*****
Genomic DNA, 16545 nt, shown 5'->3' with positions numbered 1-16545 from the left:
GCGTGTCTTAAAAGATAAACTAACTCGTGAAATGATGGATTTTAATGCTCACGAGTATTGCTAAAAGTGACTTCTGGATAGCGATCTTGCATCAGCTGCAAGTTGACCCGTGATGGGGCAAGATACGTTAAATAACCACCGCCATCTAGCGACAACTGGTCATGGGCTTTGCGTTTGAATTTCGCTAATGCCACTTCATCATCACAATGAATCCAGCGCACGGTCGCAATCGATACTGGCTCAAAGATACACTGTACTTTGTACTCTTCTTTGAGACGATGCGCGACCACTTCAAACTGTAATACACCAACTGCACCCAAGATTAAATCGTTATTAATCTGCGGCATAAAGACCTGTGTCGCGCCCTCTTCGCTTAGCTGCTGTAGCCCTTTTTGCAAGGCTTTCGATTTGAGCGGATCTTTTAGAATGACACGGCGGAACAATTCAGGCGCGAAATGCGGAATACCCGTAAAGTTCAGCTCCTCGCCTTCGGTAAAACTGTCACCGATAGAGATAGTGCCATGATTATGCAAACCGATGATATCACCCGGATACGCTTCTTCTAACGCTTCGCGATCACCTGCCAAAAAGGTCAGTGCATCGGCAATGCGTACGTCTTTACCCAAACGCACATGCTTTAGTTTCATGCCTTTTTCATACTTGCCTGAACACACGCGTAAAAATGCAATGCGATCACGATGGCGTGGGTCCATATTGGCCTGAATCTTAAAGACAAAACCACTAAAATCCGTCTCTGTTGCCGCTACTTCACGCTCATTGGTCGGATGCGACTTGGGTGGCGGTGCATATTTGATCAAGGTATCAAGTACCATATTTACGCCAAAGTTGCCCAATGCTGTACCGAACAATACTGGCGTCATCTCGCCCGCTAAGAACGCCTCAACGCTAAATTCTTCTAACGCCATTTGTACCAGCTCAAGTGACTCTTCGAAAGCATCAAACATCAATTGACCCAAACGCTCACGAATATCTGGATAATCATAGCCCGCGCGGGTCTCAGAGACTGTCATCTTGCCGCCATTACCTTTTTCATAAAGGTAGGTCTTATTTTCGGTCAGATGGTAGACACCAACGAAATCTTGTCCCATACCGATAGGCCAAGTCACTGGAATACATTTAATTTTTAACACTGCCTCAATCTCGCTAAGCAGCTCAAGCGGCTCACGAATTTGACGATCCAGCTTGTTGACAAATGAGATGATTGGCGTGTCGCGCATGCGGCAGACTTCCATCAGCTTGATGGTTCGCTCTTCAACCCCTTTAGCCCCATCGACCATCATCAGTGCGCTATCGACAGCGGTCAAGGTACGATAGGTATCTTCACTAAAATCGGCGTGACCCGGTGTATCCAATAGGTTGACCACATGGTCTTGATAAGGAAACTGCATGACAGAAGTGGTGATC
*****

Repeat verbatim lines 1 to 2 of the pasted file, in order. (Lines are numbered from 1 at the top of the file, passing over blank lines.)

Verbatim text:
Genomic DNA, 16545 nt, shown 5'->3' with positions numbered 1-16545 from the left:
GCGTGTCTTAAAAGATAAACTAACTCGTGAAATGATGGATTTTAATGCTCACGAGTATTGCTAAAAGTGACTTCTGGATAGCGATCTTGCATCAGCTGCAAGTTGACCCGTGATGGGGCAAGATACGTTAAATAACCACCGCCATCTAGCGACAACTGGTCATGGGCTTTGCGTTTGAATTTCGCTAATGCCACTTCATCATCACAATGAATCCAGCGCACGGTCGCAATCGATACTGGCTCAAAGATACACTGTACTTTGTACTCTTCTTTGAGACGATGCGCGACCACTTCAAACTGTAATACACCAACTGCACCCAAGATTAAATCGTTATTAATCTGCGGCATAAAGACCTGTGTCGCGCCCTCTTCGCTTAGCTGCTGTAGCCCTTTTTGCAAGGCTTTCGATTTGAGCGGATCTTTTAGAATGACACGGCGGAACAATTCAGGCGCGAAATGCGGAATACCCGTAAAGTTCAGCTCCTCGCCTTCGGTAAAACTGTCACCGATAGAGATAGTGCCATGATTATGCAAACCGATGATATCACCCGGATACGCTTCTTCTAACGCTTCGCGATCACCTGCCAAAAAGGTCAGTGCATCGGCAATGCGTACGTCTTTACCCAAACGCACATGCTTTAGTTTCATGCCTTTTTCATACTTGCCTGAACACACGCGTAAAAATGCAATGCGATCACGATGGCGTGGGTCCATATTGGCCTGAATCTTAAAGACAAAACCACTAAAATCCGTCTCTGTTGCCGCTACTTCACGCTCATTGGTCGGATGCGACTTGGGTGGCGGTGCATATTTGATCAAGGTATCAAGTACCATATTTACGCCAAAGTTGCCCAATGCTGTACCGAACAATACTGGCGTCATCTCGCCCGCTAAGAACGCCTCAACGCTAAATTCTTCTAACGCCATTTGTACCAGCTCAAGTGACTCTTCGAAAGCATCAAACATCAATTGACCCAAACGCTCACGAATATCTGGATAATCATAGCCCGCGCGGGTCTCAGAGACTGTCATCTTGCCGCCATTACCTTTTTCATAAAGGTAGGTCTTATTTTCGGTCAGATGGTAGACACCAACGAAATCTTGTCCCATACCGATAGGCCAAGTCACTGGAATACATTTAATTTTTAACACTGCCTCAATCTCGCTAAGCAGCTCAAGCGGCTCACGAATTTGACGATCCAGCTTGTTGACAAATGAGATGATTGGCGTGTCGCGCATGCGGCAGACTTCCATCAGCTTGATGGTTCGCTCTTCAACCCCTTTAGCCCCATCGACCATCATCAGTGCGCTATCGACAGCGGTCAAGGTACGATAGGTATCTTCACTAAAATCGGCGTGACCCGGTGTATCCAATAGGTTGACCACATGGTCTTGATAAGGAAACTGCATGACAGAAGTGGTGATC